29. I love the gist of Tony’s post:

    “Sure, once the health-care bill passes it might turn out that it’s just a big pay-off for health-care industry interests and does nothing to help consumers. Better that, though, than nothing at all!”

  30. I’m reserving judgment on the level of control industry has over Obama until the health bill is passed. If it is a big christmas present to the insurance industry,

    Tony, I would think that requiring everyone to buy insurance, with big taxpayer subsidies for the poor, is about the biggest Christmas present the insurance industry could hope for.

  31. Of course, avoiding moral hazard by refusing to subsidize the losses would have a been a peachy side effect from doing nothing, too.

    Well, if given a choice, I would say it better to subsidize the losses (to a degree), and the resulting unemployed, than giving out billions in direct subsidies to the financial institutions, who most likely, as a result, have not learned their lesson,and now have little or no fear of bankruptcy.

    And there has been no talk of the recommendations of Sheila Bair and the ICBA to break up the “too big to fail exist”. But government intervention into forcing companies to divest may not sit well with Libertarians. I suppose it would be better to just let the big ones fail, and remove some of the restrictions to small banks and barriers to start ups.

  32. R C Dean,

    I agree. That’s why I favor medicare for all. Barring that, a foot in the door with a public option. I won’t hide my desire to see medicare for all at some point.

  33. “The right-wing accusations against Barack Obama are true. He is a socialist, although he practices socialism for corporations.”

    From MODERN LIBERALISM AT WIT’S END:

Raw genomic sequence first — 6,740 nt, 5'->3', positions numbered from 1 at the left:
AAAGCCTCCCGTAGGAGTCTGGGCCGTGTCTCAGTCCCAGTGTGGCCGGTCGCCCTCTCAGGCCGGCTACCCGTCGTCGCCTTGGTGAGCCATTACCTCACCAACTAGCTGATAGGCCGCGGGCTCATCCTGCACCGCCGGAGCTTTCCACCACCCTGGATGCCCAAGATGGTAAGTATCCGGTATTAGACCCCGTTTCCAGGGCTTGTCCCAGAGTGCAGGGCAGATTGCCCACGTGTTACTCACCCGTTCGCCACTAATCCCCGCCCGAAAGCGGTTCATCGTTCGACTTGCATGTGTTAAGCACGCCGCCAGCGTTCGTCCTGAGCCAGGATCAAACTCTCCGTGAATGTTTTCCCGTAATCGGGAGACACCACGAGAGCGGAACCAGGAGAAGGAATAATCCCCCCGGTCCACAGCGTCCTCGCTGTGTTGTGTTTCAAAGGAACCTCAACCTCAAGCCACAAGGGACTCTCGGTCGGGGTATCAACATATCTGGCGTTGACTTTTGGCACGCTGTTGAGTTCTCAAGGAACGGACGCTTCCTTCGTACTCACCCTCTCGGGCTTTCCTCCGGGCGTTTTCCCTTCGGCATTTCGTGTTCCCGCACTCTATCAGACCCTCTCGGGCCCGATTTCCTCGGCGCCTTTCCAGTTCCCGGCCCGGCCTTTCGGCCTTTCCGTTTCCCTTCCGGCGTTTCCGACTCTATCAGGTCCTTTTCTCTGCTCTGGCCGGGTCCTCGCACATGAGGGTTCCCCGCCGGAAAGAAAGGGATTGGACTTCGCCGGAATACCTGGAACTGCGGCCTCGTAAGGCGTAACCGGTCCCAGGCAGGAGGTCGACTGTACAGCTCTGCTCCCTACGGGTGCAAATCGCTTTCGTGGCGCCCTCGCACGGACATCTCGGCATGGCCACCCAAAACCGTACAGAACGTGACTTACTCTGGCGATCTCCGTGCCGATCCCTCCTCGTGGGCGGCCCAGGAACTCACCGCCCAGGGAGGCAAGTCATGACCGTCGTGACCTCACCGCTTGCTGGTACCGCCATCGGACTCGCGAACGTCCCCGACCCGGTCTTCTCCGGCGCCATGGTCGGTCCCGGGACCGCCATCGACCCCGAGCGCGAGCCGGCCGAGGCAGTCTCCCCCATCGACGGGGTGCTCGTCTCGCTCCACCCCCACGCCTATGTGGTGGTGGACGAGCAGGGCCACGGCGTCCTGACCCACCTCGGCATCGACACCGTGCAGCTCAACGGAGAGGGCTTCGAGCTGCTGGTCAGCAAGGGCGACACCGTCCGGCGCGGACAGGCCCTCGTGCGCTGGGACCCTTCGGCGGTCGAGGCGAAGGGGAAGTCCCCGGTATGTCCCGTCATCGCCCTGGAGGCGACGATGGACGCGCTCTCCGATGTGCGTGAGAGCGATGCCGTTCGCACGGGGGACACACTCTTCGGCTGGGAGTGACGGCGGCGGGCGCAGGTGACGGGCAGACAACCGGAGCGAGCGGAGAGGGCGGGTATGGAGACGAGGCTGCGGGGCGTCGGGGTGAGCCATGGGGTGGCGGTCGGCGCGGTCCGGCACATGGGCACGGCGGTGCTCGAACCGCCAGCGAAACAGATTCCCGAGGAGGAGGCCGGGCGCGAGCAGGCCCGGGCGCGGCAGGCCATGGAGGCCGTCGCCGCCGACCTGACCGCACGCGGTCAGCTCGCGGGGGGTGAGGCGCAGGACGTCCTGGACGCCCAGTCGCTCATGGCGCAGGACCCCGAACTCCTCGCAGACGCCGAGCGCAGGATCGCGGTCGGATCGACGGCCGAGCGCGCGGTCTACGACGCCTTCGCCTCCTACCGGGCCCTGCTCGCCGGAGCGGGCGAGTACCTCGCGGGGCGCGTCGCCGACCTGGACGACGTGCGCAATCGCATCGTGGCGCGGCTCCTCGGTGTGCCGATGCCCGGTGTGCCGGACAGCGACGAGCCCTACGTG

Recall how he spoke of an ideology that “resembles that of communism.” Indeed: a crafted mythology as official history; government growth as a declared inevitability; administration of the masses economically (professedly to benefit the lower classes, really to establish a political elite); the use of the term socialization to denote usurpation by the State of the institutions of society; the invocation of “wrecker” saboteurs (“reactionaries” and “conservatives”) to prove that statism never fails, but is only failed; militarism in the service of “pacification.” Corporate socialism and Communist socialism are of course not twin totalitarianisms, but they are kindred Orwellianisms: Fantasy is Reality — reality, fantasy.

  34. Tony, I’m curious about your level of trust of government. Your insurance company has wide latitude with respects to your health data. A government plan for everyone means the government is the holder of your medical information, CPTs, ICD9s, Labs, ect.

    Would you have a problem if the feds raided someone’s house because they told their doctor they smoke pot and the doc put a 405.xx (Cannabis dependence) code for a diagnosis?

  35. And how do you justify a national health insurance/medicare for all system, in light of the past “successes” of government programs and their efficiency and budgets?

    How do you justify taking more of my ability to choose what I pay for, than already is? How do you justify a top down mandate to determine how much a person should be paid for their time and services?

    I could keep going, but I think that is enough to start.